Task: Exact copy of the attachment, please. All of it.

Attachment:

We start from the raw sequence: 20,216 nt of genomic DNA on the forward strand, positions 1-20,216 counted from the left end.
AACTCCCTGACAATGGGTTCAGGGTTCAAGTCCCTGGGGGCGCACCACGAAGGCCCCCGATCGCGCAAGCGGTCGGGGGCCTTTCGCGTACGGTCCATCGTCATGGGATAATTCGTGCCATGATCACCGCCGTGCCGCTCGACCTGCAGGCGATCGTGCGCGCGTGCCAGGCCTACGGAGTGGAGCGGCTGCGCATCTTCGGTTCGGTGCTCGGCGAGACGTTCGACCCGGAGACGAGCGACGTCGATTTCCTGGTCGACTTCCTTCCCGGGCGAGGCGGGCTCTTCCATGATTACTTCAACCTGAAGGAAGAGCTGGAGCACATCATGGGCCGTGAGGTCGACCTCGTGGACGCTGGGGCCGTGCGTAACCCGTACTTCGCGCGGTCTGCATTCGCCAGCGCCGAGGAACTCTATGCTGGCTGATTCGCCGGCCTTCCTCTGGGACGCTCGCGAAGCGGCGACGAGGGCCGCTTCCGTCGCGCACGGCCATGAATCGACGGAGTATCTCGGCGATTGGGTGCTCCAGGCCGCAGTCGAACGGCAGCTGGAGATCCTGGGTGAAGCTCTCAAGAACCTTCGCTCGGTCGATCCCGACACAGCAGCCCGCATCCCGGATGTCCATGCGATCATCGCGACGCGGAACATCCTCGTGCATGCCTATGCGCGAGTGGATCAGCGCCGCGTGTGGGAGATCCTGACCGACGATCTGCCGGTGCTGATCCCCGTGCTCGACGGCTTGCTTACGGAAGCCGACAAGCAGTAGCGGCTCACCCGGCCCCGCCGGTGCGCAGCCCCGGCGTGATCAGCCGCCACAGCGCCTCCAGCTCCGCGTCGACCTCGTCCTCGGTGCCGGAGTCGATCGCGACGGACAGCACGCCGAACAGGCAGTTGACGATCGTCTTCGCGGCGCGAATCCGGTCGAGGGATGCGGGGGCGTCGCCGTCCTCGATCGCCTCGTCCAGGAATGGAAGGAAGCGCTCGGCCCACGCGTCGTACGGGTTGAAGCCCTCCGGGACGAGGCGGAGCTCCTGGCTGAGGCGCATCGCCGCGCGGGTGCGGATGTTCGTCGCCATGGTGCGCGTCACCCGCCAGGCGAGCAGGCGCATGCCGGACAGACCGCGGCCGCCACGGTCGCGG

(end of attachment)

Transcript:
We start from the raw sequence: 20,216 nt of genomic DNA on the forward strand, positions 1-20,216 counted from the left end.
AACTCCCTGACAATGGGTTCAGGGTTCAAGTCCCTGGGGGCGCACCACGAAGGCCCCCGATCGCGCAAGCGGTCGGGGGCCTTTCGCGTACGGTCCATCGTCATGGGATAATTCGTGCCATGATCACCGCCGTGCCGCTCGACCTGCAGGCGATCGTGCGCGCGTGCCAGGCCTACGGAGTGGAGCGGCTGCGCATCTTCGGTTCGGTGCTCGGCGAGACGTTCGACCCGGAGACGAGCGACGTCGATTTCCTGGTCGACTTCCTTCCCGGGCGAGGCGGGCTCTTCCATGATTACTTCAACCTGAAGGAAGAGCTGGAGCACATCATGGGCCGTGAGGTCGACCTCGTGGACGCTGGGGCCGTGCGTAACCCGTACTTCGCGCGGTCTGCATTCGCCAGCGCCGAGGAACTCTATGCTGGCTGATTCGCCGGCCTTCCTCTGGGACGCTCGCGAAGCGGCGACGAGGGCCGCTTCCGTCGCGCACGGCCATGAATCGACGGAGTATCTCGGCGATTGGGTGCTCCAGGCCGCAGTCGAACGGCAGCTGGAGATCCTGGGTGAAGCTCTCAAGAACCTTCGCTCGGTCGATCCCGACACAGCAGCCCGCATCCCGGATGTCCATGCGATCATCGCGACGCGGAACATCCTCGTGCATGCCTATGCGCGAGTGGATCAGCGCCGCGTGTGGGAGATCCTGACCGACGATCTGCCGGTGCTGATCCCCGTGCTCGACGGCTTGCTTACGGAAGCCGACAAGCAGTAGCGGCTCACCCGGCCCCGCCGGTGCGCAGCCCCGGCGTGATCAGCCGCCACAGCGCCTCCAGCTCCGCGTCGACCTCGTCCTCGGTGCCGGAGTCGATCGCGACGGACAGCACGCCGAACAGGCAGTTGACGATCGTCTTCGCGGCGCGAATCCGGTCGAGGGATGCGGGGGCGTCGCCGTCCTCGATCGCCTCGTCCAGGAATGGAAGGAAGCGCTCGGCCCACGCGTCGTACGGGTTGAAGCCCTCCGGGACGAGGCGGAGCTCCTGGCTGAGGCGCATCGCCGCGCGGGTGCGGATGTTCGTCGCCATGGTGCGCGTCACCCGCCAGGCGAGCAGGCGCATGCCGGACAGACCGCGGCCGCCACGGTCGCGG